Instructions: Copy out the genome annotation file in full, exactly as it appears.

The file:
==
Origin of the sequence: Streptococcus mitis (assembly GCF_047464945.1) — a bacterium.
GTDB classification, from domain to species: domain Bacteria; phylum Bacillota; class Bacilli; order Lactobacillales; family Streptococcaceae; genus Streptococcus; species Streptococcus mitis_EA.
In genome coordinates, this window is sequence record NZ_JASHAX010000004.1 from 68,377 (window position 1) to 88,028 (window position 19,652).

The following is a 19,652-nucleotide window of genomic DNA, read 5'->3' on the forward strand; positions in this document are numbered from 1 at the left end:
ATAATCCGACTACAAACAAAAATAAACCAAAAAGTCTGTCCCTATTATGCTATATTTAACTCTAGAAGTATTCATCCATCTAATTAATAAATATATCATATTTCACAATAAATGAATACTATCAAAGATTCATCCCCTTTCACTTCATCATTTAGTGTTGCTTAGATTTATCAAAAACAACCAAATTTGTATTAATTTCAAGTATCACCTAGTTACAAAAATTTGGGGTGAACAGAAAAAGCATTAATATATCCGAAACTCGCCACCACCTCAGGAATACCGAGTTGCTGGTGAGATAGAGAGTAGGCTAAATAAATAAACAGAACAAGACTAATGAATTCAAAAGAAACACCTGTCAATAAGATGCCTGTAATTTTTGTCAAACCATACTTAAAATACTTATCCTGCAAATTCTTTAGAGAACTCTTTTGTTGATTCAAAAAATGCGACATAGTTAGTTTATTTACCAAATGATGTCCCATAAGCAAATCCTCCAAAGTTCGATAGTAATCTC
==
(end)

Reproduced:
Origin of the sequence: Streptococcus mitis (assembly GCF_047464945.1) — a bacterium.
GTDB classification, from domain to species: domain Bacteria; phylum Bacillota; class Bacilli; order Lactobacillales; family Streptococcaceae; genus Streptococcus; species Streptococcus mitis_EA.
In genome coordinates, this window is sequence record NZ_JASHAX010000004.1 from 68,377 (window position 1) to 88,028 (window position 19,652).

The following is a 19,652-nucleotide window of genomic DNA, read 5'->3' on the forward strand; positions in this document are numbered from 1 at the left end:
ATAATCCGACTACAAACAAAAATAAACCAAAAAGTCTGTCCCTATTATGCTATATTTAACTCTAGAAGTATTCATCCATCTAATTAATAAATATATCATATTTCACAATAAATGAATACTATCAAAGATTCATCCCCTTTCACTTCATCATTTAGTGTTGCTTAGATTTATCAAAAACAACCAAATTTGTATTAATTTCAAGTATCACCTAGTTACAAAAATTTGGGGTGAACAGAAAAAGCATTAATATATCCGAAACTCGCCACCACCTCAGGAATACCGAGTTGCTGGTGAGATAGAGAGTAGGCTAAATAAATAAACAGAACAAGACTAATGAATTCAAAAGAAACACCTGTCAATAAGATGCCTGTAATTTTTGTCAAACCATACTTAAAATACTTATCCTGCAAATTCTTTAGAGAACTCTTTTGTTGATTCAAAAAATGCGACATAGTTAGTTTATTTACCAAATGATGTCCCATAAGCAAATCCTCCAAAGTTCGATAGTAATCTC